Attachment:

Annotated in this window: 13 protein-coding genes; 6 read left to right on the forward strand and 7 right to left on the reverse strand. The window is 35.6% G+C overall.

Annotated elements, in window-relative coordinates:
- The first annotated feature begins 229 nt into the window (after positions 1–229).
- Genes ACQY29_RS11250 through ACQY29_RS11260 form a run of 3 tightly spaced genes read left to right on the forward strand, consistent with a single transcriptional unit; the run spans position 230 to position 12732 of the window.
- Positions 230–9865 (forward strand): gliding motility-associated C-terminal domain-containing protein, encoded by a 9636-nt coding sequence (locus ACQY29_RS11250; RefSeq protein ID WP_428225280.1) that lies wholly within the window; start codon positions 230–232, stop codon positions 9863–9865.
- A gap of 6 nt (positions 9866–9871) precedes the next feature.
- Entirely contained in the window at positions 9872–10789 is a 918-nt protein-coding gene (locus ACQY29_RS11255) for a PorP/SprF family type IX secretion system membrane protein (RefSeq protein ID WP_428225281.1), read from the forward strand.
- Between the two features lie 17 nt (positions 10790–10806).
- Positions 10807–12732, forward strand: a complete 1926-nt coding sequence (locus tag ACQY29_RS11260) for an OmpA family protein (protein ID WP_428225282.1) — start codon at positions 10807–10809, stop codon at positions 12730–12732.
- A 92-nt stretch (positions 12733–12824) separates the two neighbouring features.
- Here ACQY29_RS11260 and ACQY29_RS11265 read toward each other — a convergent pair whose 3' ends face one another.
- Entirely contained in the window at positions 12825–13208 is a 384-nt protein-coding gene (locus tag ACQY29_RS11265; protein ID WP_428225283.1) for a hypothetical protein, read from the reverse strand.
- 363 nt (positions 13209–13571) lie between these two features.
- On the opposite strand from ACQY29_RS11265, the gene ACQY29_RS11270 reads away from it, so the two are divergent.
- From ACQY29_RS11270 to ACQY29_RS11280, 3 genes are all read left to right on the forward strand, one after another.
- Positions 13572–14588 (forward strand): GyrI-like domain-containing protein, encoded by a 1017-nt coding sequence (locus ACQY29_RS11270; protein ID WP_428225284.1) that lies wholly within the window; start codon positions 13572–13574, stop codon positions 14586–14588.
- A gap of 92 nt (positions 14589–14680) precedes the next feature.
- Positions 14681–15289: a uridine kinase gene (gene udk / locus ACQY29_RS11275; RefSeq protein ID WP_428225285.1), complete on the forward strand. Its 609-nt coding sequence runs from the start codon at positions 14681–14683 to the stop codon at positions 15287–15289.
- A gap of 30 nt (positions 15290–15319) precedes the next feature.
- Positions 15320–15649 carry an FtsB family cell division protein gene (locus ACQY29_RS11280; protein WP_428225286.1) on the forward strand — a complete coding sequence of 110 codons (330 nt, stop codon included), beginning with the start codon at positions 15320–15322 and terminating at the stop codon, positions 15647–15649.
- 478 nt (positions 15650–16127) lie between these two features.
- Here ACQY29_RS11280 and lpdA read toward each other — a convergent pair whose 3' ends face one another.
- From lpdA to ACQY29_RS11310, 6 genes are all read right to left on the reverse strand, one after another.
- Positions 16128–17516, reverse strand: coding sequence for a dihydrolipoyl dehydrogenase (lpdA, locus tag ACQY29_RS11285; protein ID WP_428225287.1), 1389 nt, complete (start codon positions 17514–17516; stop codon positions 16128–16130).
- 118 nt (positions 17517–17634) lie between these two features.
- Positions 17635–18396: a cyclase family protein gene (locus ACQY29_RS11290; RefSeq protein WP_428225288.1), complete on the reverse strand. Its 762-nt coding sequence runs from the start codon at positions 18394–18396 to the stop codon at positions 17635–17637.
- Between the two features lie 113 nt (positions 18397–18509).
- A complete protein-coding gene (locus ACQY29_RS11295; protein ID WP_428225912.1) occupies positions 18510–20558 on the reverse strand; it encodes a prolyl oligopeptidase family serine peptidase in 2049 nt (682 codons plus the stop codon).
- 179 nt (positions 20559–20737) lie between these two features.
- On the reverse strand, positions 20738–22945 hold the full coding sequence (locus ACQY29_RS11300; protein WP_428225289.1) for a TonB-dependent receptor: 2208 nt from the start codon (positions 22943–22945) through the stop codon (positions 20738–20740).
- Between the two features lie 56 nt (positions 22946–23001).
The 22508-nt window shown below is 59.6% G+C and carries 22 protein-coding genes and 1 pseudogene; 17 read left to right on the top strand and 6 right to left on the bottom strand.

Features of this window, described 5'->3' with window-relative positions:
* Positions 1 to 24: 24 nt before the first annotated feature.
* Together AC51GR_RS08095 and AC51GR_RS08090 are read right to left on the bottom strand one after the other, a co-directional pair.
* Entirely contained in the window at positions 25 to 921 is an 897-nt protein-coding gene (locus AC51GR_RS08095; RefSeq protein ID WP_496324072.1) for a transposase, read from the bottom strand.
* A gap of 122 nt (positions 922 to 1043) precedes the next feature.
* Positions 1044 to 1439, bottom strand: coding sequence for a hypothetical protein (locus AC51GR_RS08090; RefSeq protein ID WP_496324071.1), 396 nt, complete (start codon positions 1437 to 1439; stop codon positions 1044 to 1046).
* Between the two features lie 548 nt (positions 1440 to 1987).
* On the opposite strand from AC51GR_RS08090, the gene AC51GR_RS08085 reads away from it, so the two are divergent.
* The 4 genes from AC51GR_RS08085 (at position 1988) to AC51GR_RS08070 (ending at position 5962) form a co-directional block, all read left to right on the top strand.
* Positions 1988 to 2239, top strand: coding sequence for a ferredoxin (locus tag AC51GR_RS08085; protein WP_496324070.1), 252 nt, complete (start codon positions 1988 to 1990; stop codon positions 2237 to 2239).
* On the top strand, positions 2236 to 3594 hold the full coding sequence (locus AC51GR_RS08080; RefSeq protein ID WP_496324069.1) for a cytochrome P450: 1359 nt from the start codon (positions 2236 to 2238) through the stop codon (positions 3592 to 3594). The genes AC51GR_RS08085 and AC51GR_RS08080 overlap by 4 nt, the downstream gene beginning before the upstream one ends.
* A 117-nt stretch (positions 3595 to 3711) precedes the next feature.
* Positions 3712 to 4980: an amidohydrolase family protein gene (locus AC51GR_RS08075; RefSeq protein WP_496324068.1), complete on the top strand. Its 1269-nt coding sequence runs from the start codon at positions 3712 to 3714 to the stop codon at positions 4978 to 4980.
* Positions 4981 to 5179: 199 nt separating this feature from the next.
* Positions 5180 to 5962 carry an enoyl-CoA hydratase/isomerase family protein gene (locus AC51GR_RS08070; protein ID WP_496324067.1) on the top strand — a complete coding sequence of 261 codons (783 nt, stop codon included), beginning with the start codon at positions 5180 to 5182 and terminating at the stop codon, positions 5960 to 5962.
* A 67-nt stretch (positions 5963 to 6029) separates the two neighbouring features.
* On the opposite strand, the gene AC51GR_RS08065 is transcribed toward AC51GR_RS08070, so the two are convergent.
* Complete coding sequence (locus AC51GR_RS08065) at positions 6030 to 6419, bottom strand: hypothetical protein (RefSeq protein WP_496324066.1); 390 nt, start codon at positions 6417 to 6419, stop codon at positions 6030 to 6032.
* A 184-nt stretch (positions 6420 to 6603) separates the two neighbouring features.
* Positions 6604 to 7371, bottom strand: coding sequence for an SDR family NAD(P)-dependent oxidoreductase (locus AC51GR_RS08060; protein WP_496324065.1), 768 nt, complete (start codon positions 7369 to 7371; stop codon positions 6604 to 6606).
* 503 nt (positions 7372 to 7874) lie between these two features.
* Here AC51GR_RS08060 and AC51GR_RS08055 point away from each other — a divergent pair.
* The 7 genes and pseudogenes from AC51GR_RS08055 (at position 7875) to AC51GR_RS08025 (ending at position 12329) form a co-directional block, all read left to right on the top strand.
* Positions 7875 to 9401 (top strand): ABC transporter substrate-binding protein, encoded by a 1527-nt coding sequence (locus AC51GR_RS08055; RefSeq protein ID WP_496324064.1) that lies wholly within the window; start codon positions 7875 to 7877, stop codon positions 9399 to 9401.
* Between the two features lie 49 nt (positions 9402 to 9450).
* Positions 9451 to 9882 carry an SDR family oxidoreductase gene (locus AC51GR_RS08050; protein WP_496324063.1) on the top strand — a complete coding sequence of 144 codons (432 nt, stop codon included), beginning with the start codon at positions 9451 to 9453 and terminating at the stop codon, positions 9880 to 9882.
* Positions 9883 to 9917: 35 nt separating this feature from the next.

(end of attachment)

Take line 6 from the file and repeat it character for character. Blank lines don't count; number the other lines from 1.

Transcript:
- A gap of 6 nt (positions 9866–9871) precedes the next feature.